International - Written by on Wednesday, July 18, 2012 4:54 - 1 Comment

Control Risks – facilitation payments & resisting them: Nigeria

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We recently heard Richard, CEO of Control Risks, speak and he described a powerful experience he’d had at Nigerian immigration, on the receiving end of a particularly nasty dilemma.  Richard has kindly agreed to share it, and others like it, with us.

If you are travelling to a far flung place Richard’s insight of some of the local scams to extract a facilitation payment, which we shall publish, should be required reading.

By Richard Fenning

At Control Risks we work in some of the most challenging jurisdictions in the world.  As a result we are on occasions faced with requests for bribes, including facilitation payments, extortion and other demands.

We resist them.

At Control Risks we have a zero tolerance policy when it comes to such requests.  We have the ‘luxury’ of being well versed in the tactics used by some unscrupulous officials and we have decided to share them.

We hope that if you are unfortunate enough to find yourself in the same position you find knowledge of them and how we dealt with them helpful.

I recently travelled to West Africa as I have done on numerous occasions.  West Africa has a poor reputation for corruption and rightly so.

At immigration I produced my documents which included my passport and a form which confirmed that I have had my yellow fever vaccination.

In summary I refused to pay the amount demanded and told the officer that there was no way they were about to inject me with yellow fever vaccine with the used needle they threatened.

The result?  After the officer decided that there were easier pickings  I was permitted to enter.  I paid no facilitation payment.

Richard Fenning is the Chief Executive Officer of Control Risks. Before becoming CEO, Richard held a number of other roles with Control Risks including Chief Operating Officer, head of the New York office and Business Development Director. He is a regular speaker on how geo-political risk can impact a company’s operations and on the role of the private sector in fragile and post-conflict states. Richard is also a director of emergency medical relief charity, Merlin.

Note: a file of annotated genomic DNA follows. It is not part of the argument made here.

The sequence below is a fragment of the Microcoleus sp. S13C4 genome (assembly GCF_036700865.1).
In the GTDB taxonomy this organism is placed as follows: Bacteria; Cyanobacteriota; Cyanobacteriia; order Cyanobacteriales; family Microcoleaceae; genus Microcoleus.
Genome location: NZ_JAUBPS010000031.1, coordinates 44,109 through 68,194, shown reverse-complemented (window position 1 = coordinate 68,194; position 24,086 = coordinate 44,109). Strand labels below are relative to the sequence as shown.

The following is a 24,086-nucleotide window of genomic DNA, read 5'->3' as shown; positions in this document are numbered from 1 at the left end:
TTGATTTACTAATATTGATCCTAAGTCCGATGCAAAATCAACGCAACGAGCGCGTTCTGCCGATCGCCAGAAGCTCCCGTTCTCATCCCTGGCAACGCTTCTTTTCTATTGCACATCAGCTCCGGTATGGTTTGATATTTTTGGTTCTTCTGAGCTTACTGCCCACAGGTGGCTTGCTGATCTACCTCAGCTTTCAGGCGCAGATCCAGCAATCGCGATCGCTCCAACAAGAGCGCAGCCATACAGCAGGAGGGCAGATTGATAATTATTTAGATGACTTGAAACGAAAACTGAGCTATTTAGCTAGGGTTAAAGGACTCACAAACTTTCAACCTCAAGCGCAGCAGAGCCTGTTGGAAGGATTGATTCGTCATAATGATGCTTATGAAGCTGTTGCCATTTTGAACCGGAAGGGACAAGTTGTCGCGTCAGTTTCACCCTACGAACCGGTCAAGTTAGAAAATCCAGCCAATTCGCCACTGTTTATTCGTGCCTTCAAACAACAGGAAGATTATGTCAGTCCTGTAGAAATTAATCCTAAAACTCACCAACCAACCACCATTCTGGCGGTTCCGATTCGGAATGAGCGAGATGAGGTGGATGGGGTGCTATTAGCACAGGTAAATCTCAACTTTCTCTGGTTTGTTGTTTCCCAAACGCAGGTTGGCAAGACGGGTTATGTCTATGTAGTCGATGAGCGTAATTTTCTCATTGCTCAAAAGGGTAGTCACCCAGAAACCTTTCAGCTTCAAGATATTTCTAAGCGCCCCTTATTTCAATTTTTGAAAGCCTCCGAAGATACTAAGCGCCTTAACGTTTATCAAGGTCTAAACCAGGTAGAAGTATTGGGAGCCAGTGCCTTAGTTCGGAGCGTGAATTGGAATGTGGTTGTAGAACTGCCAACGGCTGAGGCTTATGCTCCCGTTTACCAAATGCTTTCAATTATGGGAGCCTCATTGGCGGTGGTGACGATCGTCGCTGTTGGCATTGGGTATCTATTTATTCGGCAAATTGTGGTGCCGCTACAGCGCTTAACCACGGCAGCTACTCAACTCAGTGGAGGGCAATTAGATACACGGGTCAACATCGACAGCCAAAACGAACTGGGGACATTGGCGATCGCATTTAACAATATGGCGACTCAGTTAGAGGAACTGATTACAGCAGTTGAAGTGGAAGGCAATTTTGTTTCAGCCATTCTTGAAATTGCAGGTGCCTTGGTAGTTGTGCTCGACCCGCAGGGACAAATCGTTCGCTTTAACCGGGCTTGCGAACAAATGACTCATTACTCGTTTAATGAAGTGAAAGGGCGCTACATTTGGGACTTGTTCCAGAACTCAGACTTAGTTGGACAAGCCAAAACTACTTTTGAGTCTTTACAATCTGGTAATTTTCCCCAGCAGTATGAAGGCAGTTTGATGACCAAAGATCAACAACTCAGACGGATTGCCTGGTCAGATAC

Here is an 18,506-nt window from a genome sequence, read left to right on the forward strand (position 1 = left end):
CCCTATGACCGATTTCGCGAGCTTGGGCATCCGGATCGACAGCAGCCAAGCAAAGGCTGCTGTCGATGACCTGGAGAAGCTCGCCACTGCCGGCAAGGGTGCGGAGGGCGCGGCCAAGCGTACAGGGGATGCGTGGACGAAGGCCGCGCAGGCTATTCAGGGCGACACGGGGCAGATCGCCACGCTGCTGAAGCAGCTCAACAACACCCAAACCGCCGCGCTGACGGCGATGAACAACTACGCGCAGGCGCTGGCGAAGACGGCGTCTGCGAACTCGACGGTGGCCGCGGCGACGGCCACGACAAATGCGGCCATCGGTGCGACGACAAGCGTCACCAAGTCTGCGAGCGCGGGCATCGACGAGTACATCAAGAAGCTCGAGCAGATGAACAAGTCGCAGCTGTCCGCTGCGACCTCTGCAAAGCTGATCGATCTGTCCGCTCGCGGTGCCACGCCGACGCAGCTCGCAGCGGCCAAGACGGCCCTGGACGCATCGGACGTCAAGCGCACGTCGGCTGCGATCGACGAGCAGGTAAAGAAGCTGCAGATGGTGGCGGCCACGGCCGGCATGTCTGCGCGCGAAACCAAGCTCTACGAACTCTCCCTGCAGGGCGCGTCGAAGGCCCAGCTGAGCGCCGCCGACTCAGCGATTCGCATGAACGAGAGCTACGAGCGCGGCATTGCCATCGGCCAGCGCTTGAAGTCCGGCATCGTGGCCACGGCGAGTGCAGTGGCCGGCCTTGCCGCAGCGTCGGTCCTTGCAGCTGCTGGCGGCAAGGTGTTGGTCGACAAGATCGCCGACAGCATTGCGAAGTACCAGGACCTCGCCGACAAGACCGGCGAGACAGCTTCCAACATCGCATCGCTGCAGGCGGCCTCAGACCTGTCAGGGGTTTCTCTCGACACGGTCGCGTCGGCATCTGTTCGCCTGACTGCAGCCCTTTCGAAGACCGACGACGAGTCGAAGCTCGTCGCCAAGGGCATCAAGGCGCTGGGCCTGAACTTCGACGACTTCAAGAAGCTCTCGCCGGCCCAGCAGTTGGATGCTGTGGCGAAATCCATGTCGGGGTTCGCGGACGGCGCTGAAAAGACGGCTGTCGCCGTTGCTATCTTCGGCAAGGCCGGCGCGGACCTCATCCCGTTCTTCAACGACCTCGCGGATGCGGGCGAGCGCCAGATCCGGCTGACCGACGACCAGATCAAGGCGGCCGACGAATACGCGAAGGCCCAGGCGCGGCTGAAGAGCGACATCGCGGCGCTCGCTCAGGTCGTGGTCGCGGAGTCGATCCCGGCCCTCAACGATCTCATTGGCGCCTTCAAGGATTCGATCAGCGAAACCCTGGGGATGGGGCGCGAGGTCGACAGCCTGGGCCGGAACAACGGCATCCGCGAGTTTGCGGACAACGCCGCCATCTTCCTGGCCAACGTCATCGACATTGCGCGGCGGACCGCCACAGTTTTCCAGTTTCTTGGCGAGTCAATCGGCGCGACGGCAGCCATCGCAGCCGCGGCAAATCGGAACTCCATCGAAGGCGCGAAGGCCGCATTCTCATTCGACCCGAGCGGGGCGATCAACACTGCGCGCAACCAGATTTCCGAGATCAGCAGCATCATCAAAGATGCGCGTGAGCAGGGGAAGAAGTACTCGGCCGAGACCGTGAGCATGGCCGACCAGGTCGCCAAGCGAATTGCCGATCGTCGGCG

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1 Comment

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Michael Comer
Jul 26, 2012 0:47

What an interesting story. Will Richard Fenning kindly provide more information so that we can learn more? Our experience in cases such as this is that a blunt refusal (along the lines suggested by this incident and by TI) usually fails and that more persuasive techniques (“verbal judo”) are needed. Even then, the chances of success are low. So well done Richard!!

How did the officer first try to extort a payment: ie what precisely did he say? Was the approach direct or veiled?
Was the demand made within the hearing of others?
How did the officer raise the question of the yellow fever certificate? This is not a mandatory requirement for entry into Nigeria?
What was Richard’s response?
How – precisely – was the injection threat raised?
Did the officer actually threaten that the injection would be with an infected needle? If so this is a far more serious crime than simple facilitation extortion
What was the closing exchange that ultimately led to the demand being dropped?
What was the response when Richard later reported the officer (presumably he established his name or badge number) to the British Embassy and his Nigerian contacts?
Was the officer prosecuted or other action taken?

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